SUN CITY CENTER — They are retired scientists, school teachers, government workers and grandparents.
Sun City Center residents fit all sorts of descriptions. But should they add this one to the list: golf course owners?
The question rests before the community as it prepares to respond to the announcement last month that WCI Communities, working its way out of bankruptcy court, put three local golf courses on the market for $3.9 million.
The retirement community, which holds the right-of-first-refusal on two of the courses, must decide whether it should venture into an industry facing a triple threat: an economic recession, a glut of area courses and the influx of baby boomers, many of whom don't play golf.
Sun City Center residents also wrestle with some deeper questions that involve their very identity.
Are they a golf course community that should preserve the facilities at all costs? Or has the pastime passed its prime?
Some residents among the more than 500 gathered last week at a town hall meeting argued that golf forms the core of the community.
All property owners benefit from the courses, even if they don't golf, said Roger Davis, a resident golfer.
Countering criticism from some nongolfers, he argued that a lot of residents don't use the fitness center or swimming pool, but their dues help keep them running.
"We are a community," Davis said. "I pay for yours, you pay for mine."
Some nongolfers agreed, saying they moved to Sun City Center for the scenery of the golf courses, even though they don't play.
"I personally never would even have bought here if the facilities weren't available, whether or not I use them," Cleta Clark said.
Others stressed that the community was built around the golf course lifestyle.
"This whole Sun City Center and Kings Point was sold as a golfing community," said Frank King, who said he used to golf until he lost his leg.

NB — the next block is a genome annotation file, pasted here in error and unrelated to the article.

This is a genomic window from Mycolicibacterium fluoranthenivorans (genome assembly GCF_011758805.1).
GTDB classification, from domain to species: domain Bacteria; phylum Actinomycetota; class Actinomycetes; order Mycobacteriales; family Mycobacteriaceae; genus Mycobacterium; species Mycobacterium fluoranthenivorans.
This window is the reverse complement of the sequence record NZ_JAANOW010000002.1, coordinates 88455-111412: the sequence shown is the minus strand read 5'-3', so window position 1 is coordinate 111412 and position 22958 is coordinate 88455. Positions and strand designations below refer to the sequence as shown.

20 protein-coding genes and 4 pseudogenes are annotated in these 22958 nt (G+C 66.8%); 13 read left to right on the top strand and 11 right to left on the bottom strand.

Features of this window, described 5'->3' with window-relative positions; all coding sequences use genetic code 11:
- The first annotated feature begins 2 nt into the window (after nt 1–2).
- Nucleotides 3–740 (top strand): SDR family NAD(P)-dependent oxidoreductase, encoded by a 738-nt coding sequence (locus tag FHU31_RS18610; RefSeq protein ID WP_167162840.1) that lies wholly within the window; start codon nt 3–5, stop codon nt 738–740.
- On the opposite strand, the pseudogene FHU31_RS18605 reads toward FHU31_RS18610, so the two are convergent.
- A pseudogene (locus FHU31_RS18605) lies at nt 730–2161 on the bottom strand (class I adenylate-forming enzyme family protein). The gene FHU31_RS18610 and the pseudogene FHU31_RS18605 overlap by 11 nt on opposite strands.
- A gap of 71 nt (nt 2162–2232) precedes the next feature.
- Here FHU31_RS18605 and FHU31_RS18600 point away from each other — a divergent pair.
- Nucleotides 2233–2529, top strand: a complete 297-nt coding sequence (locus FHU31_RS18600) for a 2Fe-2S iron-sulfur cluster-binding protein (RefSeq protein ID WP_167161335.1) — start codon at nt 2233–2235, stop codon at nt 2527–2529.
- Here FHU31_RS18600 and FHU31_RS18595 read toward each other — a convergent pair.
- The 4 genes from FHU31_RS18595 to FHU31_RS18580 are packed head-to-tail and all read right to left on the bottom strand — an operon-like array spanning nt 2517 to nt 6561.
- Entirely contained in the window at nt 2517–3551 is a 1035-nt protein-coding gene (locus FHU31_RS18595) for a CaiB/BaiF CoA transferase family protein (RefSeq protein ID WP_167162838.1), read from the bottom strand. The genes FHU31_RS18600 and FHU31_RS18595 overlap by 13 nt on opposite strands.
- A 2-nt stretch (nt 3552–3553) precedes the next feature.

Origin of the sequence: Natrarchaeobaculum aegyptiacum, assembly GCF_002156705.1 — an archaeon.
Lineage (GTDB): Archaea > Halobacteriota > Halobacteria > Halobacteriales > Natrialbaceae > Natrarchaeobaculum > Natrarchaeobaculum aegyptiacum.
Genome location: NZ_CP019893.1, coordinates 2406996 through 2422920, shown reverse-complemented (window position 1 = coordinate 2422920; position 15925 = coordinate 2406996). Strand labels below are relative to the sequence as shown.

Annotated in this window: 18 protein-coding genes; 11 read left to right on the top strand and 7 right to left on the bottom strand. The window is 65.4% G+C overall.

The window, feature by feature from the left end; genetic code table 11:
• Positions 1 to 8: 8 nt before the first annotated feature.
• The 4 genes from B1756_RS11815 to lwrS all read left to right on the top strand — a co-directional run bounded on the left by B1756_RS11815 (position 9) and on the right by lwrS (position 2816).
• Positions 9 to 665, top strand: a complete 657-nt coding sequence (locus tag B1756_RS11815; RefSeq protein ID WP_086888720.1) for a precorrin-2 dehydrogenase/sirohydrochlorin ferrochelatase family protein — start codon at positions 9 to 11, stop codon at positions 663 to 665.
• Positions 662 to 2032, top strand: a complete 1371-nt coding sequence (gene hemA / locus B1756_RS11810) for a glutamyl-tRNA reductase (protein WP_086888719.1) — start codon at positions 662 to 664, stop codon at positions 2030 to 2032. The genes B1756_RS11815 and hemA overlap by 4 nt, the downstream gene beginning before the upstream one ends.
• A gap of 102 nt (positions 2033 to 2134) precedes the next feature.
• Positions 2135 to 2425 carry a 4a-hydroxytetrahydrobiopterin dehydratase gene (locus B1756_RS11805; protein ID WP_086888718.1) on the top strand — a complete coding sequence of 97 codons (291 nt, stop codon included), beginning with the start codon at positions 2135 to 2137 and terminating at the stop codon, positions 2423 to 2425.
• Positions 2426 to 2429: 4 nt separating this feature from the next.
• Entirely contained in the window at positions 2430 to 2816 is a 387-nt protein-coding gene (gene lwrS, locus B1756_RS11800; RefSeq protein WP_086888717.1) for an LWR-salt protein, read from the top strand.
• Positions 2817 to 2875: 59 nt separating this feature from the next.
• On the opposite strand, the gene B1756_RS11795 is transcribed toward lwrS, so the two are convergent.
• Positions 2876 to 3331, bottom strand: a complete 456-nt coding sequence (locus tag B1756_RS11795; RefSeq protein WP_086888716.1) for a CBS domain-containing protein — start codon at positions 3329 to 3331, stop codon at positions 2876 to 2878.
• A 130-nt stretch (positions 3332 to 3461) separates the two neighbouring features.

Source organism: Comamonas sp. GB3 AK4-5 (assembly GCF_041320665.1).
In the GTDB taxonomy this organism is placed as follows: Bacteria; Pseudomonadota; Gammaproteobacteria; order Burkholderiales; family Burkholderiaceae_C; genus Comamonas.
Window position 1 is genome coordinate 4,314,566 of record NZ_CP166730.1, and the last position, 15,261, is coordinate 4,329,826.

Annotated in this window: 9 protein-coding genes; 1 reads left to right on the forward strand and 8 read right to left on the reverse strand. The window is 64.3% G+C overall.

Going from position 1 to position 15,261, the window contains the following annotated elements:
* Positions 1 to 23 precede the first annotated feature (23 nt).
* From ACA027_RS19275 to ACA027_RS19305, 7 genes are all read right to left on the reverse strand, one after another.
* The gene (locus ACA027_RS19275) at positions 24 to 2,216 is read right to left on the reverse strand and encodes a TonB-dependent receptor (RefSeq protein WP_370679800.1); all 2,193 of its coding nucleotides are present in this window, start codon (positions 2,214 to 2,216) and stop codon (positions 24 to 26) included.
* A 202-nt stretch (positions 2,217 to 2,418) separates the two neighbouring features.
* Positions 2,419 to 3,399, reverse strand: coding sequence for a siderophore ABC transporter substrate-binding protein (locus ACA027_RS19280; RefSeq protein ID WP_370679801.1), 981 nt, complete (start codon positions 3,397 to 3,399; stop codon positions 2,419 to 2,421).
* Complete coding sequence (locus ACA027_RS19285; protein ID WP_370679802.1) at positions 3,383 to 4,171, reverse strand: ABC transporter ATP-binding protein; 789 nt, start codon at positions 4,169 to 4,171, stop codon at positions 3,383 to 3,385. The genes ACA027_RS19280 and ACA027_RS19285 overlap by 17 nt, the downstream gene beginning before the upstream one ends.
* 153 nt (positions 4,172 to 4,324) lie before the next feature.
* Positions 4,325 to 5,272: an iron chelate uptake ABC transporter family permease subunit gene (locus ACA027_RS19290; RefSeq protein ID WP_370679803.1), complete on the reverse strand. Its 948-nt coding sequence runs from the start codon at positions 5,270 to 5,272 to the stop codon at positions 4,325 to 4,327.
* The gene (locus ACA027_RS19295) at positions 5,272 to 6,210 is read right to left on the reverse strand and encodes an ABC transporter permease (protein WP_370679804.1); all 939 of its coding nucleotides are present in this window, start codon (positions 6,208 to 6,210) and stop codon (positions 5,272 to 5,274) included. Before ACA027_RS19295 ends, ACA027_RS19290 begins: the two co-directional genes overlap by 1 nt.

"As the older ones die off, the younger ones may want to play golf again," he said.
Others disagreed, saying they worried that purchasing the courses would require a hike in dues — something many families can't afford. Some homeowners questioned why all residents should have to subsidize the golf courses when local use has dropped so low that community leaders want to market membership to outsiders.
Phyllis Hodges said she works as a volunteer in the community's information center and has never been able to find historical material proving that Sun City Center was sold as a golfing community.
Instead, it's sold as "an active community," she said, based on its dozens of clubs and other activities besides golf.
"We don't sell it now as a golfing community," Hodges said.
Community Association president Ed Barnes said he is trying to negotiate with WCI to give board members until mid-September to indicate interest in buying the courses. After that, the residents will have 90 days to make the purchase.
If residents want to move forward with the idea, the association board will hold a referendum for residents in late September or early October to get a formal community-wide vote on whether to buy the courses, Barnes said.
The courses could be bought by charging individual residents an assessment, he said.
The benefits of residential ownership of the courses include complete control over issues relating to maintenance, membership and marketing. But there are risks to consider, such as what would happen if the courses don't pay for themselves and homeowners have to pony up the difference.
An initial study reveals that operating costs could run between $1.5 million and $1.8 million a year, Barnes said. If the courses don't break even and residents refuse to cover the loss, the community association could go bankrupt, he added.
Plus, the courses are in such bad shape, the association would have to spend from $1.2 million to $4.2 million to fix turf and drainage damage.
If no one buys the courses, WCI must mow them and maintain them as green space under county standards, Barnes said.
If someone else stepped up to buy and run them?
"That could be the best thing that happens to us," Barnes said.
Saundra Amrhein can be reached at email@example.com or (813) 661-2441.